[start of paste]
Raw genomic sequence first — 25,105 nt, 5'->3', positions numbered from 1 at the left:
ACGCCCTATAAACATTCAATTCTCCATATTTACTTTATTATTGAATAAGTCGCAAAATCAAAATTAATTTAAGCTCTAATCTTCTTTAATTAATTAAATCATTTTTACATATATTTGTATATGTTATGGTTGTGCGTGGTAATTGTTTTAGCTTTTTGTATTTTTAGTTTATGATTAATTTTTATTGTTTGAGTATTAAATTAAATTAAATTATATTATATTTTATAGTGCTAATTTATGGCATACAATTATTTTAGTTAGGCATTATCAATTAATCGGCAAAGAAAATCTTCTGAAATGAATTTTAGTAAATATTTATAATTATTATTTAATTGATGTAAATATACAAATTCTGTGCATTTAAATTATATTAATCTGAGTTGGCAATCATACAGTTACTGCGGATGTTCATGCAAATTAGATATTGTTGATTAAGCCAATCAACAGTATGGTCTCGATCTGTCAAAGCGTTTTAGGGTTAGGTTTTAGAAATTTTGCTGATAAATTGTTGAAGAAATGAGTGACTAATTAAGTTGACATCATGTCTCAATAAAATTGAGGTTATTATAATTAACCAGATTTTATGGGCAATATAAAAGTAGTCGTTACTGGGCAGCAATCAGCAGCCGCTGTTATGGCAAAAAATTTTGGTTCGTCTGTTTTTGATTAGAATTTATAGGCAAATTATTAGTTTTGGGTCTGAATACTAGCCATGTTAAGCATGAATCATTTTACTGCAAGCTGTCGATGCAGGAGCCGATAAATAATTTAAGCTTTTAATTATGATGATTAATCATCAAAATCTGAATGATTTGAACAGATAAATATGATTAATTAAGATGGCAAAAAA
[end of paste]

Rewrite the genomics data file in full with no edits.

Raw genomic sequence first — 25,105 nt, 5'->3', positions numbered from 1 at the left:
ACGCCCTATAAACATTCAATTCTCCATATTTACTTTATTATTGAATAAGTCGCAAAATCAAAATTAATTTAAGCTCTAATCTTCTTTAATTAATTAAATCATTTTTACATATATTTGTATATGTTATGGTTGTGCGTGGTAATTGTTTTAGCTTTTTGTATTTTTAGTTTATGATTAATTTTTATTGTTTGAGTATTAAATTAAATTAAATTATATTATATTTTATAGTGCTAATTTATGGCATACAATTATTTTAGTTAGGCATTATCAATTAATCGGCAAAGAAAATCTTCTGAAATGAATTTTAGTAAATATTTATAATTATTATTTAATTGATGTAAATATACAAATTCTGTGCATTTAAATTATATTAATCTGAGTTGGCAATCATACAGTTACTGCGGATGTTCATGCAAATTAGATATTGTTGATTAAGCCAATCAACAGTATGGTCTCGATCTGTCAAAGCGTTTTAGGGTTAGGTTTTAGAAATTTTGCTGATAAATTGTTGAAGAAATGAGTGACTAATTAAGTTGACATCATGTCTCAATAAAATTGAGGTTATTATAATTAACCAGATTTTATGGGCAATATAAAAGTAGTCGTTACTGGGCAGCAATCAGCAGCCGCTGTTATGGCAAAAAATTTTGGTTCGTCTGTTTTTGATTAGAATTTATAGGCAAATTATTAGTTTTGGGTCTGAATACTAGCCATGTTAAGCATGAATCATTTTACTGCAAGCTGTCGATGCAGGAGCCGATAAATAATTTAAGCTTTTAATTATGATGATTAATCATCAAAATCTGAATGATTTGAACAGATAAATATGATTAATTAAGATGGCAAAAAA